Smarter Packaging to Save on Shipping Costs

Written by Mikhail Ledvich

When it comes to cutting shipping costs, most businesses only focus on the question “what are the cheapest shipping rates I can get?” But many companies save millions of dollars each year by changing the dimensions of their shipments by fractions of an inch.

Don’t leave packaging until the very last moment. Consider the boxing and unboxing experience as you think about how your customers would engage with the product. Designing packaging for your products by solely considering how well it fits or looks in the box is potentially wasting money.

By planning ahead and strategically designing your product packaging to optimize for shipping, you could end up saving money and get products into the hands of your customers faster. So let's take a look at 5 ways for smarter packaging to save on shipping costs.

1. Think about “dimensional-weight”

Many of the carriers, namely UPS and FedEx, take box dimensions, in addition to the weight, into account when calculating the cost of shipping. This is called DIM or dimensional weight. Each carrier uses a formula that involves multiplying width by height by length of the box and dividing it by a coefficient (called “DIM factor”) to determine if you will be paying for the size of the shipment in addition to the weight.


If you can package your product into a smaller box, it can lead to significant savings for each item shipped. This is particularly important if you’re shipping light but bulky items. This is why it's very important to think about product packaging and design early in the process. A focus on keeping the product packaging compact can results in savings on each shipment later.

If you are already doing large volume of parcels per day, take a look at the types of packages you’re shipping. You may be able to negotiate your specific DIM factor with FedEx and UPS, the same way you’ve likely negotiated shipping rates.

2. Minimal padding and packaging material

Once your product is packaged and ready for shipping, the item will be repeatedly packed into boxes – with additional padding and packaging material.

When designing product packaging, look for material that will allow your product to be padded and securely packaged with minimal additional protection. Using smaller package boxes will save money on each shipment, even if this means using heavier materials for the product box.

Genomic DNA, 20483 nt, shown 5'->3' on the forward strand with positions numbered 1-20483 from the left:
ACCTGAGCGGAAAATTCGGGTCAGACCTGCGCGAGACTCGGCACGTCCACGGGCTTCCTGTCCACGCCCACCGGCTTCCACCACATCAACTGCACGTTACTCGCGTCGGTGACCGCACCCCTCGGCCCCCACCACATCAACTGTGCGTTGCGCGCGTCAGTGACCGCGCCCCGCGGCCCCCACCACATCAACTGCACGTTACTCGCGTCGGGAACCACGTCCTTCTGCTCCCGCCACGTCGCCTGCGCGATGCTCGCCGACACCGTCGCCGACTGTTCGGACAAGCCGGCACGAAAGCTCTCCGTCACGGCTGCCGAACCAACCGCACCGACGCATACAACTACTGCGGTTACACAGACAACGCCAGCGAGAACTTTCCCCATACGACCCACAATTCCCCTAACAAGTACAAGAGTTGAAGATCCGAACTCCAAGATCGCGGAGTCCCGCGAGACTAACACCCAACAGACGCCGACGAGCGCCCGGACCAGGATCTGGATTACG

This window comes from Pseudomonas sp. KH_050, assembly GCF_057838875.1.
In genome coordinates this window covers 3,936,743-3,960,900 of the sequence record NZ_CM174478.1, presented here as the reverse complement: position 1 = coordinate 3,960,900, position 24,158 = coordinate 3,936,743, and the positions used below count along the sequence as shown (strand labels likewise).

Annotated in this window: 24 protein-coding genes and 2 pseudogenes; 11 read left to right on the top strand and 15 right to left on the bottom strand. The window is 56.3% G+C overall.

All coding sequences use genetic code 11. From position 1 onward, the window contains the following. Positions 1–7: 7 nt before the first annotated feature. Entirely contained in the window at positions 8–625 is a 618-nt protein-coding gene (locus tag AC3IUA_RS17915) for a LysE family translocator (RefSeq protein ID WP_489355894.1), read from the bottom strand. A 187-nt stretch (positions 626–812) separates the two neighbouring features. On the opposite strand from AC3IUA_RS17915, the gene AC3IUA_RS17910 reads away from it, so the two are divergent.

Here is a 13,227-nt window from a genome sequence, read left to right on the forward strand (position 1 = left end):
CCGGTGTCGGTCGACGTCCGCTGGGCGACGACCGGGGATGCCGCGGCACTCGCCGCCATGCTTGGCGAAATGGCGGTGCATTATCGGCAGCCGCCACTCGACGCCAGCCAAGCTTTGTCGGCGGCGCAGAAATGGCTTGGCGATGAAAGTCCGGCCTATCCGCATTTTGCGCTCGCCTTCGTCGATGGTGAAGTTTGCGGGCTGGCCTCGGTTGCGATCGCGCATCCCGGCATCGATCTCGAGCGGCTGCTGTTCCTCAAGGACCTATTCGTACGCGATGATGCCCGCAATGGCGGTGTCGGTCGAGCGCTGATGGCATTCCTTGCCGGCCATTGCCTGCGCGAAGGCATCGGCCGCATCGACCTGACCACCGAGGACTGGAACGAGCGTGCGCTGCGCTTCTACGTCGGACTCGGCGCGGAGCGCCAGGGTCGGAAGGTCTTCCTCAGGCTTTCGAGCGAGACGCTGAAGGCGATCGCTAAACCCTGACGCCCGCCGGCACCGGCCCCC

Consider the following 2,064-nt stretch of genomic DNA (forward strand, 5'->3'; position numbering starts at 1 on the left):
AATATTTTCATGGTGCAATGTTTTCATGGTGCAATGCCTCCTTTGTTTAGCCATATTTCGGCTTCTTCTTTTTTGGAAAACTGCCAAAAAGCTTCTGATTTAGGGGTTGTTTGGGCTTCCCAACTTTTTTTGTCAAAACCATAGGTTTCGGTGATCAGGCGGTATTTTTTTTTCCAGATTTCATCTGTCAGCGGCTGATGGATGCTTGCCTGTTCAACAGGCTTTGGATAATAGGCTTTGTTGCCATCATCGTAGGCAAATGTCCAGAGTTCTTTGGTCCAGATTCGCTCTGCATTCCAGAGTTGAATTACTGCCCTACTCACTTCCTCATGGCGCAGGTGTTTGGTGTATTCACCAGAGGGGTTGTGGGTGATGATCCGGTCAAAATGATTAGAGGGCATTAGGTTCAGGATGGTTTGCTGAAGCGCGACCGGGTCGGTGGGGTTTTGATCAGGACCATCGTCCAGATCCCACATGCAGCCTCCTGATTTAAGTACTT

3. Consider poly-mailers

Another packaging option that is often overlooked is poly-mailer bags. Poly-mailers are classified for a different (usually cheaper) rate by most carriers.

As an added benefit, certain poly-mailers have double tape strips, which means they can be used by customers for returns. Once opened, they have another glue strip that can be used to re-use the same mailer. Combining double-use poly-mailers with scan-based return labels is another way to increase customer satisfaction during one of the most negative interactions with your product — when the customer wants to return it.  

A scan-based based label is a shipping label that is free to print. You will only be charged if it gets used – or “scanned” by the courier. Scan-based return labels are great for inserting right inside your box when processing the outgoing order and are offered by all of the major carriers.

4. Carrier packaging

Most carriers provide free packaging boxes for their customers; you just have to ask for them. Everyone is familiar with the free boxes from USPS that are available from post offices, but UPS and FedEx will provide free boxes for their customers as well - you just need to ask them for it.

You may notice that some boxes from the USPS are specially marked; these are flat rate boxes. These boxes are one of the most cost effective ways to send heavy shipments across the country – up to 20 lbs. If you can fit your items into a predetermined flat rate shipping box, you can use this alternative USPS shipping method to save on shipping costs.

5. Stock up on box sizes

As you plan your operations, you should consider storing multiple box sizes needed for most orders, versus attempting to fill all order types into fewer box sizes.

Package Options

As an example: If you are selling one product individually as well as in bundles of 5, make sure that you are still considering orders of two, three, or four. Have specific boxes for orders of 1, 2, or the 5 bundle products to account for all the combinations. For orders of 3, pair the box of 2 with an individual order. For an order of 4, you can ship two of the box of 2.

The end goal is to avoid shipping extra air. Take a look at what average orders look like and stock a variety of boxes to accommodate for them.

Take some time to invest in your packaging from the very beginning. Considering packaging and shipping early in your manufacturing and fulfillment process will help you save a significant amount of money, no matter what rates you negotiate. Come learn more about how to save on shipping costs by visiting

Learn more tips like this at HardwareCon 2018, the Bay Area’s Premier Hardware Innovation Conference on April 19th-20th.  Experience two full days of keynotes, panels and workshops focused on the most important topics around building a successful hardware company. Get" class="redactor-linkify-object">">G... your tickets here now if you want to meet the hottest startups, investors and industry leaders across the global hardware ecosystem.

About The Author

Mikhail Ledvich

Mikhail Ledvich

VP of Marketing at Shippo

Mikhail Ledvich is the VP of Marketing at Shippo, the multi-carrier API and dashboard to help businesses and platforms get real-time rates, print labels, automate international paperwork, track packages and facilitate returns. Shippo provides the platform to help businesses succeed through shipping.

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